After a five-week trial in Brooklyn Supreme Court, an Elmont woman was convicted on Feb. 7 of seven felony charges for operating a fake nursing school in Franklin Square. She is one of three people who helped defraud students of more than $1 million as part of the massive scheme, New York state Attorney General Eric Schneiderman said.
Jocelyn Allrich, 54, faces a potential sentence of seven years after being found guilty of operating Hope-VTEC — also known as J. Allrich Productions Inc. — a bogus school at 1057-59 Hempstead Turnpike. Also convicted were Salvatrice Gaston, 58, of Brooklyn, who operated Envision Review Center, in Brooklyn, and Robinson Akenami, 38, of Queens, who operated Helping Angels Foundation of America, in Brooklyn and Floral Park, Queens.
According to Schneiderman, the three operated the network of bogus schools over a period of five years — from April 2006 to February 2011 — and promised the students careers in nursing. More than 100 students, who paid tuition ranging from $7,000 to $20,000, spent between 10 months and two years completing the program, only to be issued fraudulent transcripts and certifications in the names of the schools. Students were made to believe that they would be eligible to take the State Nursing Board Exam and become licensed practical or registered nurses.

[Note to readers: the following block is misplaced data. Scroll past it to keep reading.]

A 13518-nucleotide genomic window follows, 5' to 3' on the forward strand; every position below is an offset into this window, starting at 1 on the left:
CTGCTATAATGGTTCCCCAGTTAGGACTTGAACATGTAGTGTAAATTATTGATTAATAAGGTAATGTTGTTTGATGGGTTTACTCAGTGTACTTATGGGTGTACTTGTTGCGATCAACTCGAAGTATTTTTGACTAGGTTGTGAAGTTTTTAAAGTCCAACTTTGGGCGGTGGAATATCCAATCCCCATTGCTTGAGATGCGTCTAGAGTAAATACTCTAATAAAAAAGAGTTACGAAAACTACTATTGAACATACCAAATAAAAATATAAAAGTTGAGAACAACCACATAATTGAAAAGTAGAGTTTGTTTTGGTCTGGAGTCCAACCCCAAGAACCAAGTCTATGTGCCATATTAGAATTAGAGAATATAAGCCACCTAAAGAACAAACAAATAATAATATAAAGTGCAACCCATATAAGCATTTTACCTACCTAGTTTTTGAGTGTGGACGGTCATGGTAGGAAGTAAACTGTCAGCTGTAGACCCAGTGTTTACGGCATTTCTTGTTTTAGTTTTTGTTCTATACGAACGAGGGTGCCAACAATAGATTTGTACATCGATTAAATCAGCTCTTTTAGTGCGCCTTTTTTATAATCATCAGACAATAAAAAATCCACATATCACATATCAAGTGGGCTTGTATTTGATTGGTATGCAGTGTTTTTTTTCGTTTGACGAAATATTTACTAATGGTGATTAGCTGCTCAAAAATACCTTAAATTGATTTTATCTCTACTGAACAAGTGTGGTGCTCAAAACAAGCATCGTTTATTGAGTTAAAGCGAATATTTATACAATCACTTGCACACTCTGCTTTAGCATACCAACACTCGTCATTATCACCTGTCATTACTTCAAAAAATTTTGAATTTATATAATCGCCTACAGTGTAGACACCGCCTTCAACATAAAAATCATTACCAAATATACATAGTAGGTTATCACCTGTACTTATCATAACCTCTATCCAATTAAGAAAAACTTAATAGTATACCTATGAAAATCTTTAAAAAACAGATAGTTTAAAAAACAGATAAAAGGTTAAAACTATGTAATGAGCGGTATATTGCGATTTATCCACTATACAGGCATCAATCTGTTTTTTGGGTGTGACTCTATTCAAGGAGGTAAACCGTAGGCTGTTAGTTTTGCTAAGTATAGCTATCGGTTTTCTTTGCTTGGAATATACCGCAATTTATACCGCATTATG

“These defendants set up a fraudulent get-rich-quick scheme by targeting people hoping to pursue new opportunities,” Schneiderman said. “They lined their own pockets with their victims’ hard-earned money, and are now facing significant jail time.”
Following a trial that included the testimony of more than 30 witnesses — 25 of whom were students — Allrich, who had no prior criminal record in Nassau County, was convicted of first-degree scheme to defraud and six counts of third-degree grand larceny. She, Gaston and Akenami — who were also convicted of every charge they faced — are scheduled to be sentenced on March 21.